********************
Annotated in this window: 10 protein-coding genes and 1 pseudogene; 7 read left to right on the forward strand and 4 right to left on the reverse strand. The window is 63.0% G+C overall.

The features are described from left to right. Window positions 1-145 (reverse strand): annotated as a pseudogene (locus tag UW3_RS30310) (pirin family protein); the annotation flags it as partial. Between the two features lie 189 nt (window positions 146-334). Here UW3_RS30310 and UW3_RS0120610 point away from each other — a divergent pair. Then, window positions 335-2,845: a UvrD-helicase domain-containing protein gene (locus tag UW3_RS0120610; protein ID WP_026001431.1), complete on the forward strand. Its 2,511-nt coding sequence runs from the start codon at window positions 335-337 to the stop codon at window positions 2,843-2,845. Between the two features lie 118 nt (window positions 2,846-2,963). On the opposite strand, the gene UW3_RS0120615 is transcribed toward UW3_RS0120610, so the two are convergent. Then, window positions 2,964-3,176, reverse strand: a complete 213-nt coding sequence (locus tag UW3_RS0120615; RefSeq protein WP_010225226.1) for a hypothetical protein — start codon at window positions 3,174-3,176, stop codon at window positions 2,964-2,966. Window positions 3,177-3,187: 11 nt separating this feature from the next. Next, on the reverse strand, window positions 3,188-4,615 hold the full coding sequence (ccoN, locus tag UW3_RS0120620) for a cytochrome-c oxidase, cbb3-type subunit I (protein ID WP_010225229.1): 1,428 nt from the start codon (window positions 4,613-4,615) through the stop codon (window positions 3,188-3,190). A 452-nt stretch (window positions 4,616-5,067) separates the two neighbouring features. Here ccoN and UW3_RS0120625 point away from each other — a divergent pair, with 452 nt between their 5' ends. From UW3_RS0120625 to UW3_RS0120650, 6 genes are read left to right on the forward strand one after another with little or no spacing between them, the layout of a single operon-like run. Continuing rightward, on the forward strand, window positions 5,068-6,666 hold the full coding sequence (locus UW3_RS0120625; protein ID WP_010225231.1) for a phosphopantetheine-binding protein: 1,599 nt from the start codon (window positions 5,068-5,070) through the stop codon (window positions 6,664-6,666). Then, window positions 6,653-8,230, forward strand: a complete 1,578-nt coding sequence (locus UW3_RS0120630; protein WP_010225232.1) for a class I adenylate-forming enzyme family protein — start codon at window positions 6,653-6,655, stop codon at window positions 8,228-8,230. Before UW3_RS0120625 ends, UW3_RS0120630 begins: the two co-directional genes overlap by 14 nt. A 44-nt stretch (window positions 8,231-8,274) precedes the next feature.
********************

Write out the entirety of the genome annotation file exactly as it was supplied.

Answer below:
Annotated in this window: 10 protein-coding genes and 1 pseudogene; 7 read left to right on the forward strand and 4 right to left on the reverse strand. The window is 63.0% G+C overall.

The features are described from left to right. Window positions 1-145 (reverse strand): annotated as a pseudogene (locus tag UW3_RS30310) (pirin family protein); the annotation flags it as partial. Between the two features lie 189 nt (window positions 146-334). Here UW3_RS30310 and UW3_RS0120610 point away from each other — a divergent pair. Then, window positions 335-2,845: a UvrD-helicase domain-containing protein gene (locus tag UW3_RS0120610; protein ID WP_026001431.1), complete on the forward strand. Its 2,511-nt coding sequence runs from the start codon at window positions 335-337 to the stop codon at window positions 2,843-2,845. Between the two features lie 118 nt (window positions 2,846-2,963). On the opposite strand, the gene UW3_RS0120615 is transcribed toward UW3_RS0120610, so the two are convergent. Then, window positions 2,964-3,176, reverse strand: a complete 213-nt coding sequence (locus tag UW3_RS0120615; RefSeq protein WP_010225226.1) for a hypothetical protein — start codon at window positions 3,174-3,176, stop codon at window positions 2,964-2,966. Window positions 3,177-3,187: 11 nt separating this feature from the next. Next, on the reverse strand, window positions 3,188-4,615 hold the full coding sequence (ccoN, locus tag UW3_RS0120620) for a cytochrome-c oxidase, cbb3-type subunit I (protein ID WP_010225229.1): 1,428 nt from the start codon (window positions 4,613-4,615) through the stop codon (window positions 3,188-3,190). A 452-nt stretch (window positions 4,616-5,067) separates the two neighbouring features. Here ccoN and UW3_RS0120625 point away from each other — a divergent pair, with 452 nt between their 5' ends. From UW3_RS0120625 to UW3_RS0120650, 6 genes are read left to right on the forward strand one after another with little or no spacing between them, the layout of a single operon-like run. Continuing rightward, on the forward strand, window positions 5,068-6,666 hold the full coding sequence (locus UW3_RS0120625; protein ID WP_010225231.1) for a phosphopantetheine-binding protein: 1,599 nt from the start codon (window positions 5,068-5,070) through the stop codon (window positions 6,664-6,666). Then, window positions 6,653-8,230, forward strand: a complete 1,578-nt coding sequence (locus UW3_RS0120630; protein WP_010225232.1) for a class I adenylate-forming enzyme family protein — start codon at window positions 6,653-6,655, stop codon at window positions 8,228-8,230. Before UW3_RS0120625 ends, UW3_RS0120630 begins: the two co-directional genes overlap by 14 nt. A 44-nt stretch (window positions 8,231-8,274) precedes the next feature.